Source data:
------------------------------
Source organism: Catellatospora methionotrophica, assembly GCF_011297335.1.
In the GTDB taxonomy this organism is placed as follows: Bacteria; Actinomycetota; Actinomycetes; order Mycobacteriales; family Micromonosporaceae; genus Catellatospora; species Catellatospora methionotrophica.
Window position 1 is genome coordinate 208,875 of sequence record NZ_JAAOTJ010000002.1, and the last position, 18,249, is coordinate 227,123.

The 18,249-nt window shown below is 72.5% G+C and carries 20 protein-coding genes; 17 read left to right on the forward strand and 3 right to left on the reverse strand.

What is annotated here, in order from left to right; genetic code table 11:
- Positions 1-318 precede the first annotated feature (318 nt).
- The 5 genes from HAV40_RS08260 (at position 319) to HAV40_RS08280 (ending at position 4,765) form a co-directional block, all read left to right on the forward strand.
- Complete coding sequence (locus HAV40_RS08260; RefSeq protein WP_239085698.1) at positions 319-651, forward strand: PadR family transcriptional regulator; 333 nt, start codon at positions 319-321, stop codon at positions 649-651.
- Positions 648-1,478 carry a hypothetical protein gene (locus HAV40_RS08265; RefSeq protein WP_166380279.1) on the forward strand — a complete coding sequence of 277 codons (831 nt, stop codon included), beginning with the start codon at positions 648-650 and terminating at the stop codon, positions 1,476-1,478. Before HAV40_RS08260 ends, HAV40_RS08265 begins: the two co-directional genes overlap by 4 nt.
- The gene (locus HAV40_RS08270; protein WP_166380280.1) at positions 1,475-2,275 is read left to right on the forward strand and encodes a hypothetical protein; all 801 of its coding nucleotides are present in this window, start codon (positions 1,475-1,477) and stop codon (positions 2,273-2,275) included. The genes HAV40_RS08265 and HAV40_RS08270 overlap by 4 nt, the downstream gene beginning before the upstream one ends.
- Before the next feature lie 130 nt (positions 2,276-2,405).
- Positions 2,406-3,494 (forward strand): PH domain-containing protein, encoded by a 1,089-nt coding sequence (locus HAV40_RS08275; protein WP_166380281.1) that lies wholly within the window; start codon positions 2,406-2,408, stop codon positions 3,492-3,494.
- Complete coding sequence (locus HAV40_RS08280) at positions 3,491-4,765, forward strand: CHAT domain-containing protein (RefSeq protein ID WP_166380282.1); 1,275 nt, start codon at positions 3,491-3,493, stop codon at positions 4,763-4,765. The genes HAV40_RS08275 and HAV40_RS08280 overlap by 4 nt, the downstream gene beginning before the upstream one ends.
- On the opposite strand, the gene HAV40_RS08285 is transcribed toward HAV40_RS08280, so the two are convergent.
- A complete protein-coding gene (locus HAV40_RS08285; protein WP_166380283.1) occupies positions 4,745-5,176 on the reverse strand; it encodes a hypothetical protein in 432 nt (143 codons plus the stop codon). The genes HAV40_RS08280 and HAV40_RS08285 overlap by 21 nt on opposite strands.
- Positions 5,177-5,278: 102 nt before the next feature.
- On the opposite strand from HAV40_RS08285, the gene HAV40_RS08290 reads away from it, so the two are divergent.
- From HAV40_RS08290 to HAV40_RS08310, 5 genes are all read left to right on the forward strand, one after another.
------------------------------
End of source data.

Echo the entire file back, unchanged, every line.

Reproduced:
Source organism: Catellatospora methionotrophica, assembly GCF_011297335.1.
In the GTDB taxonomy this organism is placed as follows: Bacteria; Actinomycetota; Actinomycetes; order Mycobacteriales; family Micromonosporaceae; genus Catellatospora; species Catellatospora methionotrophica.
Window position 1 is genome coordinate 208,875 of sequence record NZ_JAAOTJ010000002.1, and the last position, 18,249, is coordinate 227,123.

The 18,249-nt window shown below is 72.5% G+C and carries 20 protein-coding genes; 17 read left to right on the forward strand and 3 right to left on the reverse strand.

What is annotated here, in order from left to right; genetic code table 11:
- Positions 1-318 precede the first annotated feature (318 nt).
- The 5 genes from HAV40_RS08260 (at position 319) to HAV40_RS08280 (ending at position 4,765) form a co-directional block, all read left to right on the forward strand.
- Complete coding sequence (locus HAV40_RS08260; RefSeq protein WP_239085698.1) at positions 319-651, forward strand: PadR family transcriptional regulator; 333 nt, start codon at positions 319-321, stop codon at positions 649-651.
- Positions 648-1,478 carry a hypothetical protein gene (locus HAV40_RS08265; RefSeq protein WP_166380279.1) on the forward strand — a complete coding sequence of 277 codons (831 nt, stop codon included), beginning with the start codon at positions 648-650 and terminating at the stop codon, positions 1,476-1,478. Before HAV40_RS08260 ends, HAV40_RS08265 begins: the two co-directional genes overlap by 4 nt.
- The gene (locus HAV40_RS08270; protein WP_166380280.1) at positions 1,475-2,275 is read left to right on the forward strand and encodes a hypothetical protein; all 801 of its coding nucleotides are present in this window, start codon (positions 1,475-1,477) and stop codon (positions 2,273-2,275) included. The genes HAV40_RS08265 and HAV40_RS08270 overlap by 4 nt, the downstream gene beginning before the upstream one ends.
- Before the next feature lie 130 nt (positions 2,276-2,405).
- Positions 2,406-3,494 (forward strand): PH domain-containing protein, encoded by a 1,089-nt coding sequence (locus HAV40_RS08275; protein WP_166380281.1) that lies wholly within the window; start codon positions 2,406-2,408, stop codon positions 3,492-3,494.
- Complete coding sequence (locus HAV40_RS08280) at positions 3,491-4,765, forward strand: CHAT domain-containing protein (RefSeq protein ID WP_166380282.1); 1,275 nt, start codon at positions 3,491-3,493, stop codon at positions 4,763-4,765. The genes HAV40_RS08275 and HAV40_RS08280 overlap by 4 nt, the downstream gene beginning before the upstream one ends.
- On the opposite strand, the gene HAV40_RS08285 is transcribed toward HAV40_RS08280, so the two are convergent.
- A complete protein-coding gene (locus HAV40_RS08285; protein WP_166380283.1) occupies positions 4,745-5,176 on the reverse strand; it encodes a hypothetical protein in 432 nt (143 codons plus the stop codon). The genes HAV40_RS08280 and HAV40_RS08285 overlap by 21 nt on opposite strands.
- Positions 5,177-5,278: 102 nt before the next feature.
- On the opposite strand from HAV40_RS08285, the gene HAV40_RS08290 reads away from it, so the two are divergent.
- From HAV40_RS08290 to HAV40_RS08310, 5 genes are all read left to right on the forward strand, one after another.